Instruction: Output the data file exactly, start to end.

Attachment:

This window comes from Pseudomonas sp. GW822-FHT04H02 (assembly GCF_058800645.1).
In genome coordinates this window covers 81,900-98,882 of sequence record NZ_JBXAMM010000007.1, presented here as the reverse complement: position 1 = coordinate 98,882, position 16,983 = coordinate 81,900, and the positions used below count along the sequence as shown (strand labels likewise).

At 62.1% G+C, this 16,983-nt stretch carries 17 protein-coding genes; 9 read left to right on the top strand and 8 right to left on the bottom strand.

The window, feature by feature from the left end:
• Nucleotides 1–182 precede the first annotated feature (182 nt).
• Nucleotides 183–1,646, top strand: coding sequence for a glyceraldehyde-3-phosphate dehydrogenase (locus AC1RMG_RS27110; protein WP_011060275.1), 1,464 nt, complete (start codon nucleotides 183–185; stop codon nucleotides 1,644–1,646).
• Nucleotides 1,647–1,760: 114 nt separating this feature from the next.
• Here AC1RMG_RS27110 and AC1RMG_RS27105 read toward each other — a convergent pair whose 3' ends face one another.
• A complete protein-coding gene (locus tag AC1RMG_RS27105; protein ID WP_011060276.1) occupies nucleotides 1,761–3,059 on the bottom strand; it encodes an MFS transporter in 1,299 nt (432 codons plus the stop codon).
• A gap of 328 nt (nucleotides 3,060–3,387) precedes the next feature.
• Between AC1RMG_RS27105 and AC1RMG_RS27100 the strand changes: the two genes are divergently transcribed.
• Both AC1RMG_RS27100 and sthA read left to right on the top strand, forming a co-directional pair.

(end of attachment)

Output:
This window comes from Pseudomonas sp. GW822-FHT04H02 (assembly GCF_058800645.1).
In genome coordinates this window covers 81,900-98,882 of sequence record NZ_JBXAMM010000007.1, presented here as the reverse complement: position 1 = coordinate 98,882, position 16,983 = coordinate 81,900, and the positions used below count along the sequence as shown (strand labels likewise).

At 62.1% G+C, this 16,983-nt stretch carries 17 protein-coding genes; 9 read left to right on the top strand and 8 right to left on the bottom strand.

The window, feature by feature from the left end:
• Nucleotides 1–182 precede the first annotated feature (182 nt).
• Nucleotides 183–1,646, top strand: coding sequence for a glyceraldehyde-3-phosphate dehydrogenase (locus AC1RMG_RS27110; protein WP_011060275.1), 1,464 nt, complete (start codon nucleotides 183–185; stop codon nucleotides 1,644–1,646).
• Nucleotides 1,647–1,760: 114 nt separating this feature from the next.
• Here AC1RMG_RS27110 and AC1RMG_RS27105 read toward each other — a convergent pair whose 3' ends face one another.
• A complete protein-coding gene (locus tag AC1RMG_RS27105; protein ID WP_011060276.1) occupies nucleotides 1,761–3,059 on the bottom strand; it encodes an MFS transporter in 1,299 nt (432 codons plus the stop codon).
• A gap of 328 nt (nucleotides 3,060–3,387) precedes the next feature.
• Between AC1RMG_RS27105 and AC1RMG_RS27100 the strand changes: the two genes are divergently transcribed.
• Both AC1RMG_RS27100 and sthA read left to right on the top strand, forming a co-directional pair.